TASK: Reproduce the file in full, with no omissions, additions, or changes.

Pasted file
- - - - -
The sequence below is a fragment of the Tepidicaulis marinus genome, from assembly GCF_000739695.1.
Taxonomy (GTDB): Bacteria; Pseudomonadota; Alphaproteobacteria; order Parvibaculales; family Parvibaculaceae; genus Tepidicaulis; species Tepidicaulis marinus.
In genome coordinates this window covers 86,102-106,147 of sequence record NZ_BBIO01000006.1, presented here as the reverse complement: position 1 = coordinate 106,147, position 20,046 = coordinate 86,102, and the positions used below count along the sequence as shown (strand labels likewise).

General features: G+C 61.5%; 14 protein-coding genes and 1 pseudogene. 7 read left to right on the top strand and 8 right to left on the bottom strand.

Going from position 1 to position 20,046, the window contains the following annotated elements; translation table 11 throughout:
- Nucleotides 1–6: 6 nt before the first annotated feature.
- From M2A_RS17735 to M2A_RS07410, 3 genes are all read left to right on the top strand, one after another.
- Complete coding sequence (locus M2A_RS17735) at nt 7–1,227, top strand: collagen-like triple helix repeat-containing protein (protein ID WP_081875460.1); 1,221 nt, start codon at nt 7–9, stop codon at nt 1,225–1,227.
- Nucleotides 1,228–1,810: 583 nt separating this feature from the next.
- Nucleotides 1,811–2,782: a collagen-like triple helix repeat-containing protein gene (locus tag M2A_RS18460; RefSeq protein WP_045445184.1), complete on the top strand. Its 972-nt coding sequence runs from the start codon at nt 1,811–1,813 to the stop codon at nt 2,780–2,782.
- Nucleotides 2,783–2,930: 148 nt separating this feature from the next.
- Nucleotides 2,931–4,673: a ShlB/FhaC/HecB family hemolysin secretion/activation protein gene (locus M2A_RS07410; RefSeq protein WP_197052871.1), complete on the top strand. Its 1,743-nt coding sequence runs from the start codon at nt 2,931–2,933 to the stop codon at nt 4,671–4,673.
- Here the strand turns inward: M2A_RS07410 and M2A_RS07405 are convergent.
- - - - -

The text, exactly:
The sequence below is a fragment of the Tepidicaulis marinus genome, from assembly GCF_000739695.1.
Taxonomy (GTDB): Bacteria; Pseudomonadota; Alphaproteobacteria; order Parvibaculales; family Parvibaculaceae; genus Tepidicaulis; species Tepidicaulis marinus.
In genome coordinates this window covers 86,102-106,147 of sequence record NZ_BBIO01000006.1, presented here as the reverse complement: position 1 = coordinate 106,147, position 20,046 = coordinate 86,102, and the positions used below count along the sequence as shown (strand labels likewise).

General features: G+C 61.5%; 14 protein-coding genes and 1 pseudogene. 7 read left to right on the top strand and 8 right to left on the bottom strand.

Going from position 1 to position 20,046, the window contains the following annotated elements; translation table 11 throughout:
- Nucleotides 1–6: 6 nt before the first annotated feature.
- From M2A_RS17735 to M2A_RS07410, 3 genes are all read left to right on the top strand, one after another.
- Complete coding sequence (locus M2A_RS17735) at nt 7–1,227, top strand: collagen-like triple helix repeat-containing protein (protein ID WP_081875460.1); 1,221 nt, start codon at nt 7–9, stop codon at nt 1,225–1,227.
- Nucleotides 1,228–1,810: 583 nt separating this feature from the next.
- Nucleotides 1,811–2,782: a collagen-like triple helix repeat-containing protein gene (locus tag M2A_RS18460; RefSeq protein WP_045445184.1), complete on the top strand. Its 972-nt coding sequence runs from the start codon at nt 1,811–1,813 to the stop codon at nt 2,780–2,782.
- Nucleotides 2,783–2,930: 148 nt separating this feature from the next.
- Nucleotides 2,931–4,673: a ShlB/FhaC/HecB family hemolysin secretion/activation protein gene (locus M2A_RS07410; RefSeq protein WP_197052871.1), complete on the top strand. Its 1,743-nt coding sequence runs from the start codon at nt 2,931–2,933 to the stop codon at nt 4,671–4,673.
- Here the strand turns inward: M2A_RS07410 and M2A_RS07405 are convergent.